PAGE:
O. O. Ajani, T. A. Adagunodo, A. A. Adeniji, B. Fashae, M. Omeje, O. O. Adewoyin
IOP Conference Series: Earth and Environmental Science, Volume 655; https://doi.org/10.1088/1755-1315/655/1/012069

Abstract:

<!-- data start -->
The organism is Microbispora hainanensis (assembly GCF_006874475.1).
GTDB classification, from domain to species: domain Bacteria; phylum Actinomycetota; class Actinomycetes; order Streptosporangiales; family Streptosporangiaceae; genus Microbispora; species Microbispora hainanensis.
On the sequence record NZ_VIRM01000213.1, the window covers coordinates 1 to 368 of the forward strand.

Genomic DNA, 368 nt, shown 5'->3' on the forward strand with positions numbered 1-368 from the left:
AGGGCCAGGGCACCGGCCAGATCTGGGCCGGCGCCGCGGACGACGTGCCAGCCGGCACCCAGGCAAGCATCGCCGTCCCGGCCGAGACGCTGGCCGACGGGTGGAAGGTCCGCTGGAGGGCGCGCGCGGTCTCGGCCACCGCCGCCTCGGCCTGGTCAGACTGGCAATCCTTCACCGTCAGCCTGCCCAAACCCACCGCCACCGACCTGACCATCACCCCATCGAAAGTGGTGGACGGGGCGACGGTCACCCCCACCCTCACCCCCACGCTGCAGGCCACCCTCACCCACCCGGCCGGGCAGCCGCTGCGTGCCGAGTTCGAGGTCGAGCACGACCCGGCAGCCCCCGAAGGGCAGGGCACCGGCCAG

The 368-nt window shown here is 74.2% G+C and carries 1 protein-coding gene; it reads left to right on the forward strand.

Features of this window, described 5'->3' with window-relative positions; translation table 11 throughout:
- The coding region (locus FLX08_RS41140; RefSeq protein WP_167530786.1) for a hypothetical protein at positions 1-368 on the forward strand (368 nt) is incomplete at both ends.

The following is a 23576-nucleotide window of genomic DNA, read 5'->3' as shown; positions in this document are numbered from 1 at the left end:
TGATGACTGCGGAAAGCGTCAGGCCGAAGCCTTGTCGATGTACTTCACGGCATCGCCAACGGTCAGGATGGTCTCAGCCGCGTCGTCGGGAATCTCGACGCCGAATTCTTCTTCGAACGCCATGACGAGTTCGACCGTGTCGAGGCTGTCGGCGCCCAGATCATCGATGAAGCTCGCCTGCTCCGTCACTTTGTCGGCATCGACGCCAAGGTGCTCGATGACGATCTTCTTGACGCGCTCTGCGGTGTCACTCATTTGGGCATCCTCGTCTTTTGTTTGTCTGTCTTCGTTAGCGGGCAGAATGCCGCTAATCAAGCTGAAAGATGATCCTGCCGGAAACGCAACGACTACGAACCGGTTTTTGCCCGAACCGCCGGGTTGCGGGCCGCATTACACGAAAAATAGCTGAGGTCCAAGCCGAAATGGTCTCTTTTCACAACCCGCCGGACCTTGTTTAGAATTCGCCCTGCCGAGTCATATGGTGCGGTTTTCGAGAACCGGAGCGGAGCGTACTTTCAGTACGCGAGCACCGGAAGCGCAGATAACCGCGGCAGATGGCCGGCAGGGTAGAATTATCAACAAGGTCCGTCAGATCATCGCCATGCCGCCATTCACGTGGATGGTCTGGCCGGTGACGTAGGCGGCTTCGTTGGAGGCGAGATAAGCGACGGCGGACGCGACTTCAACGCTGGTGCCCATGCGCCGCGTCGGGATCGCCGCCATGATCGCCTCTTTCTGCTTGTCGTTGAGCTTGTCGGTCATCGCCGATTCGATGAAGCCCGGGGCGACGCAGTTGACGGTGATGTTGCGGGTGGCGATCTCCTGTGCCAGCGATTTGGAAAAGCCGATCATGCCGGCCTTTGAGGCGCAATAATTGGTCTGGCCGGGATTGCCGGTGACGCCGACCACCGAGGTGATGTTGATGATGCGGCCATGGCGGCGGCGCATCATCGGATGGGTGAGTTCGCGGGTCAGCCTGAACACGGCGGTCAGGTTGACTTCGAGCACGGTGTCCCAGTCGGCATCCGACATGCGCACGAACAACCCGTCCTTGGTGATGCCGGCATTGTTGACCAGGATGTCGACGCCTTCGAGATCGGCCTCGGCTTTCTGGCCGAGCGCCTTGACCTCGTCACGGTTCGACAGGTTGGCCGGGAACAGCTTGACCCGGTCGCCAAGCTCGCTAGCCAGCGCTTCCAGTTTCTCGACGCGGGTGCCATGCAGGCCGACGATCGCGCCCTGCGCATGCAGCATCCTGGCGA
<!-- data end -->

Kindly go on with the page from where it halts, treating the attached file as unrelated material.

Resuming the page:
A microstudy of soil physical properties in combination with geoelectric delineation were adopted for the evaluation of groundwater contamination prospect from leachate migration at Bowen University dumpsite location. Samples of soil were collected from five different locations, with five locations within the dumpsite and one control sample which is 200 m far away from the dumpsite locations. A core sampler which is attached to the soil auger is used to obtain each sample within 60 cm depth. Each sample is collected into a sample bag and properly labeled for laboratory analysis. Schlumberger electrode configuration was employed for the survey spread to delineate total of four (4) Vertical electrical sounding (VES) points with electrode spacing varying 60 to 100 m. This was done to obtain resistivity, thickness and depth within the dumpsite location. The results of the average value of the soil properties between the control and the dumpsite are compared such that the soil properties for control site reveal a bulk density (BD) of 1.45 g/cm3, particle density (PD) of 2.63 g/cm3 and porosity (PO) of 44.90%, respectively. Whereas, the mean soil properties of the dumpsite show that BD is 1.35 g/cm3, PD is 2.93 g/cm3, and PO is 54.07%, respectively. This signifies that the control location has high BD, low PD and low PO, while the dumpsite reveals an inverse of the control results. Also, the results from the interpreted VES data reveal the prospect of migration of contaminants from the topsoil to the alluvium, which could further percolate to the aquifer with time. It could be concluded that groundwater contamination is feasible within the study area, since an alluvium and porous soils could permit leachate migration to the aquifer.